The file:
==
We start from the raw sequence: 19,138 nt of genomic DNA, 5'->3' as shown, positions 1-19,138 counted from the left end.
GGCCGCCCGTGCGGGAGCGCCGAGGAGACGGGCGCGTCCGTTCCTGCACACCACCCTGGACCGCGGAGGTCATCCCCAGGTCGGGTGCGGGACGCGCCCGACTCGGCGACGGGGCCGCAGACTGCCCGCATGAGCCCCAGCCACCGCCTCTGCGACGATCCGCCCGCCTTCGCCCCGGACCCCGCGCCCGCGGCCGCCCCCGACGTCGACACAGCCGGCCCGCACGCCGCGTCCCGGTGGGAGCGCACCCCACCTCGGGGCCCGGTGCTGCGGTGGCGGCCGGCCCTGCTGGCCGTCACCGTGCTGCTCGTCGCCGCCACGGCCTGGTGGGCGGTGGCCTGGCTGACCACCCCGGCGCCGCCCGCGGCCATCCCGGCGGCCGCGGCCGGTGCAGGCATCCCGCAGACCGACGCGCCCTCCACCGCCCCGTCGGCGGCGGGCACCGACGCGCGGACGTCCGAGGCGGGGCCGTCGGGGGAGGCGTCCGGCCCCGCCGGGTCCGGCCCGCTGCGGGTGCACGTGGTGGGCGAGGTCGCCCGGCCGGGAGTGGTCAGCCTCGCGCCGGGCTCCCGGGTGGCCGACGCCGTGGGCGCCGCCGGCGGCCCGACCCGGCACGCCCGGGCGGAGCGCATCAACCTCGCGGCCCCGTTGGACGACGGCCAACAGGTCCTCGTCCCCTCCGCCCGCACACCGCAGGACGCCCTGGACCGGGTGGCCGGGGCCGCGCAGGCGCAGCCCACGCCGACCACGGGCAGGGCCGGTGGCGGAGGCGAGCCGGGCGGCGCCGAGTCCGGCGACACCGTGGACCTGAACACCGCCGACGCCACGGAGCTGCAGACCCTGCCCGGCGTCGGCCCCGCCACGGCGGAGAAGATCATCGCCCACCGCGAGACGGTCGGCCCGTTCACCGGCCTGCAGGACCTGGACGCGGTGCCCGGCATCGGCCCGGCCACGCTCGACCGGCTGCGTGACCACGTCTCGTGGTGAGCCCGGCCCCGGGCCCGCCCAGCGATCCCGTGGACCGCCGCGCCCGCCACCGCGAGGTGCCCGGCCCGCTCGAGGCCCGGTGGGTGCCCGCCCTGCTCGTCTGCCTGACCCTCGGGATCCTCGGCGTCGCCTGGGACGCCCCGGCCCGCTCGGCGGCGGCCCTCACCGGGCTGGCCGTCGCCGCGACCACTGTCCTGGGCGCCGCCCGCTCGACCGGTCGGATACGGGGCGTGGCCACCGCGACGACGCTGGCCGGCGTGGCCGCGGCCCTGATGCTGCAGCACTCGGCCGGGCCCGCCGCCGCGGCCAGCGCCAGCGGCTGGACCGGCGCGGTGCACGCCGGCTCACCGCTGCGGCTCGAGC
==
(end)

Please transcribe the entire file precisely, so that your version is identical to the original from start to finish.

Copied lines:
We start from the raw sequence: 19,138 nt of genomic DNA, 5'->3' as shown, positions 1-19,138 counted from the left end.
GGCCGCCCGTGCGGGAGCGCCGAGGAGACGGGCGCGTCCGTTCCTGCACACCACCCTGGACCGCGGAGGTCATCCCCAGGTCGGGTGCGGGACGCGCCCGACTCGGCGACGGGGCCGCAGACTGCCCGCATGAGCCCCAGCCACCGCCTCTGCGACGATCCGCCCGCCTTCGCCCCGGACCCCGCGCCCGCGGCCGCCCCCGACGTCGACACAGCCGGCCCGCACGCCGCGTCCCGGTGGGAGCGCACCCCACCTCGGGGCCCGGTGCTGCGGTGGCGGCCGGCCCTGCTGGCCGTCACCGTGCTGCTCGTCGCCGCCACGGCCTGGTGGGCGGTGGCCTGGCTGACCACCCCGGCGCCGCCCGCGGCCATCCCGGCGGCCGCGGCCGGTGCAGGCATCCCGCAGACCGACGCGCCCTCCACCGCCCCGTCGGCGGCGGGCACCGACGCGCGGACGTCCGAGGCGGGGCCGTCGGGGGAGGCGTCCGGCCCCGCCGGGTCCGGCCCGCTGCGGGTGCACGTGGTGGGCGAGGTCGCCCGGCCGGGAGTGGTCAGCCTCGCGCCGGGCTCCCGGGTGGCCGACGCCGTGGGCGCCGCCGGCGGCCCGACCCGGCACGCCCGGGCGGAGCGCATCAACCTCGCGGCCCCGTTGGACGACGGCCAACAGGTCCTCGTCCCCTCCGCCCGCACACCGCAGGACGCCCTGGACCGGGTGGCCGGGGCCGCGCAGGCGCAGCCCACGCCGACCACGGGCAGGGCCGGTGGCGGAGGCGAGCCGGGCGGCGCCGAGTCCGGCGACACCGTGGACCTGAACACCGCCGACGCCACGGAGCTGCAGACCCTGCCCGGCGTCGGCCCCGCCACGGCGGAGAAGATCATCGCCCACCGCGAGACGGTCGGCCCGTTCACCGGCCTGCAGGACCTGGACGCGGTGCCCGGCATCGGCCCGGCCACGCTCGACCGGCTGCGTGACCACGTCTCGTGGTGAGCCCGGCCCCGGGCCCGCCCAGCGATCCCGTGGACCGCCGCGCCCGCCACCGCGAGGTGCCCGGCCCGCTCGAGGCCCGGTGGGTGCCCGCCCTGCTCGTCTGCCTGACCCTCGGGATCCTCGGCGTCGCCTGGGACGCCCCGGCCCGCTCGGCGGCGGCCCTCACCGGGCTGGCCGTCGCCGCGACCACTGTCCTGGGCGCCGCCCGCTCGACCGGTCGGATACGGGGCGTGGCCACCGCGACGACGCTGGCCGGCGTGGCCGCGGCCCTGATGCTGCAGCACTCGGCCGGGCCCGCCGCCGCGGCCAGCGCCAGCGGCTGGACCGGCGCGGTGCACGCCGGCTCACCGCTGCGGCTCGAGC